1. Skip to content
  2. Skip to main menu
  3. Skip to more DW sites
Geburten in Pakistan
Image: DW/D. Baber

Murdered and dumped

Imtiaz Ahmad / shs
April 22, 2014

In Pakistan, abortion is illegal, and so is adultery - creating a situation where hundreds of children born out of wedlock are secretly killed each year. Their bodies are, literally, thrown out with the garbage.


A child has just been born and nobody looks happy - not even his parents. His tiny body is still smeared in blood. The newborn cries incessantly, and so does the teenage mother. The baby weighs only 3,500 grams and is around the size of the palm of a large hand. And that's when the mother's trembling hands reach the child's frail neck. She closes her eyes and presses her thumb against the child's throat. She strangles him. A child who arrived in the "civilized world" some 45 minutes ago, must now leave it. The nurse puts the child's corpse in a plastic bag and takes it out of the clinic.

Razia Zulfikar, a nurse working at a maternity home in the central Pakistani city of Gujranwala, says hundreds of illegitimate newborn babies are killed in the Islamic republic every day.

"An eight-month pregnant girl came to us just a few days ago. We didn't want to admit her to our hospital. After repeated requests from her family, we finally agreed to treat her. But we told the family explicitly that we would not kill the child," Zulfikar told DW. "We gave the baby to the girl's family. Only she and her family know what they did to the newborn, and how they killed him," she added.

Pakistani women (Photo: DW/Ahmad)
Domestic violence is rampant in PakistanImage: Imtiaz Ahmad

A rebellious act

Pakistan is a majority-Muslim nation with a population of over 180 million people. Pre-marital relations are strictly prohibited in the conservative country and are also frowned upon by society. There is probably no bigger taboo than having a child out of wedlock. According to Islamic laws, it is a punishable crime and the people committing fornication could be sentenced to death. At times, the relatives of the couple take the law in their hands and kill the adulterers. Most of the times, only the mother and the child are murdered.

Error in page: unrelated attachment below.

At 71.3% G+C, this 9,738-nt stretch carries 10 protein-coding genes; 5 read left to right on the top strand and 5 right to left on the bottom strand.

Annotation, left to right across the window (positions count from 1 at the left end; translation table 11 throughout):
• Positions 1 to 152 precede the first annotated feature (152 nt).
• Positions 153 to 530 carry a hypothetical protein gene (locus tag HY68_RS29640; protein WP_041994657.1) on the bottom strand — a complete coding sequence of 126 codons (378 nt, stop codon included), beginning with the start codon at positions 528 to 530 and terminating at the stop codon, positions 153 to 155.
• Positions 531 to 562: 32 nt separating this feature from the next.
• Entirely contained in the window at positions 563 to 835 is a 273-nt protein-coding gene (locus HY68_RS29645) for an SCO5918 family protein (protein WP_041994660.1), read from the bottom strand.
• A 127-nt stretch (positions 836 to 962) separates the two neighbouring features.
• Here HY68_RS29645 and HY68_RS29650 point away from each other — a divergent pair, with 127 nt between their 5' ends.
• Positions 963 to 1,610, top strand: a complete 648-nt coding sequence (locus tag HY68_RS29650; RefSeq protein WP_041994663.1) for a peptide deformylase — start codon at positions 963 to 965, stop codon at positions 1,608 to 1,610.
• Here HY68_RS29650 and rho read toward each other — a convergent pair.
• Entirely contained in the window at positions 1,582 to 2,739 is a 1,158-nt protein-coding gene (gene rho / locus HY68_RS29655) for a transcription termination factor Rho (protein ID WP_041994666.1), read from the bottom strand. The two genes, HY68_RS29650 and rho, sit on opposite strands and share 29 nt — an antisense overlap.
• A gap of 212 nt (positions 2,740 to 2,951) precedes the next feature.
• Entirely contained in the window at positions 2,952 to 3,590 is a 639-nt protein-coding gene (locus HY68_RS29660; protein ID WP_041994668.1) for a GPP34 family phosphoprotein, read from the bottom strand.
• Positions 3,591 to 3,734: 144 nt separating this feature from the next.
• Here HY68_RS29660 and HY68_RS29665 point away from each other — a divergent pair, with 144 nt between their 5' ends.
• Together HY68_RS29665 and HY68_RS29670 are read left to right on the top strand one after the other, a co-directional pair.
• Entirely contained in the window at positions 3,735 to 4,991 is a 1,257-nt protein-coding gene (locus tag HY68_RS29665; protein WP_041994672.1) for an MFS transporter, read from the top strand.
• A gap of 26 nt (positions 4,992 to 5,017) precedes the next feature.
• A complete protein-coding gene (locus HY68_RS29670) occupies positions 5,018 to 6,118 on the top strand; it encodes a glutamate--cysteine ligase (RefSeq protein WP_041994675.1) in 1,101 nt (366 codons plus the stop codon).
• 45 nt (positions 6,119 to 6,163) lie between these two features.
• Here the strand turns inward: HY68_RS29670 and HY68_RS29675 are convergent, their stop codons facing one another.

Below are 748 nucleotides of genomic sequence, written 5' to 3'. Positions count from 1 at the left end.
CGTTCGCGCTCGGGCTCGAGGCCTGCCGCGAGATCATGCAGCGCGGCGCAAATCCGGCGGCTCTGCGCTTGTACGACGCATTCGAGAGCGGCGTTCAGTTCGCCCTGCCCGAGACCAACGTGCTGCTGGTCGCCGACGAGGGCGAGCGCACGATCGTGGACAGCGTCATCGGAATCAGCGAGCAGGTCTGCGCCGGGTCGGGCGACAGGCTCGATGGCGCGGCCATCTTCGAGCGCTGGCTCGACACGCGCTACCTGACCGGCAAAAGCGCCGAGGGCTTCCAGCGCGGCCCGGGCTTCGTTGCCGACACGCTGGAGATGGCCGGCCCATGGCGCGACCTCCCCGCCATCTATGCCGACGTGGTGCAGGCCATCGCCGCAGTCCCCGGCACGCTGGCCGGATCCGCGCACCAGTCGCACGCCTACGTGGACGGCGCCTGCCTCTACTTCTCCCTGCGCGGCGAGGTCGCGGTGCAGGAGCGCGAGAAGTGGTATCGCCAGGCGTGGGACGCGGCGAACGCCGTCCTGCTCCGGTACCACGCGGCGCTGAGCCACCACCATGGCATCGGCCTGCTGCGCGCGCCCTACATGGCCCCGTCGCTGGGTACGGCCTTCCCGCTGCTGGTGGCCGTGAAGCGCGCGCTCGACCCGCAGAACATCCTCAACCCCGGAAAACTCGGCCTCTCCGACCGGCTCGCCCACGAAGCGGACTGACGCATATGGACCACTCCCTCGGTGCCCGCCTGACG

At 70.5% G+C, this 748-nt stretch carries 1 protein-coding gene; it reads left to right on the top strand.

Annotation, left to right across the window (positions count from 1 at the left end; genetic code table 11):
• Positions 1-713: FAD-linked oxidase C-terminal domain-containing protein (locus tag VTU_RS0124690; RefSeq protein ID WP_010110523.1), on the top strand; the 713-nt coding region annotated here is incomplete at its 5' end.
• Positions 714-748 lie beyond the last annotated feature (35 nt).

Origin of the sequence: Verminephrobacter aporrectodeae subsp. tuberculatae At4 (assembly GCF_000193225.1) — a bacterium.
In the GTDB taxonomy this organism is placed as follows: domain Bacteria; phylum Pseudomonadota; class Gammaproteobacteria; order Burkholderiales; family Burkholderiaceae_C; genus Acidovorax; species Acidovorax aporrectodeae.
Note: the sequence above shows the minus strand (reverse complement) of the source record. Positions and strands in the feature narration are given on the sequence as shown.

However, despite social taboos and harsh laws, many Pakistani men and women continue to engage in extramarital relationships and have sex before marriage.

"We live in a modern world. Our girls and boys keep cellular phones and watch Western movies. They are rebellious and do whatever they like. The family only gets to know about an affair when the girl gets pregnant," Zulfikar said.

Crime and punishment

According to the Edhi Foundation, a Pakistani welfare organization, more than 1,100 newborns were murdered and dumped in garbage bins last year. The organization says it collected the figures only from the country's big cities, and the number could be much higher nationwide.

"A six-day-old child was burnt to death. We also found the corpses of babies who had been hanged, or who had been partly eaten by animals," Anwar Kazmi, a manager at the Edhi Foundation, told DW.

"I can never forget one incident. A woman left a child in front of a mosque hoping that somebody would adopt him. But the cleric of the mosque ordered the people to stone the child to death. I saw the mutilated and torn body of the child myself," he recalled.


The Edhi Foundation runs a unique project called "Jhoola," which means "cradle" in Urdu. The organization encourages people to leave unwanted children in its cradles instead of murdering them. It does not ask for people's identities. One can put the baby in these cradles in the dark of the night.

"I would like people who do not want their children to bring them to us and to not kill them. We have more than three hundred centers with cradles across the country. They don't need to be afraid of anything."

Supporters of a religious party in Pakistan (Photo: Arif Ali/AFP/Getty Images)
Men and religion control much of the societyImage: Arif Ali/AFP/Getty Images

But people are scared and feel intimidated by both society and state authorities.

Though abortions are illegal in Pakistan - for the most part - many attribute the growing number of infant deaths to abortions, which are only permitted if the mother's life is in danger - and that woman must be a married one. Under no circumstances can a fetus be aborted if a woman is unmarried.

On the other hand, murdering an infant is a crime, but it seems to be the lesser evil.

Skip next section Explore more
Skip next section DW's Top Story

DW's Top Story

Journalist Evan Gershkovich

Russia detains Wall Street Journal reporter for 'spying'

Skip next section More stories from DW
Go to homepage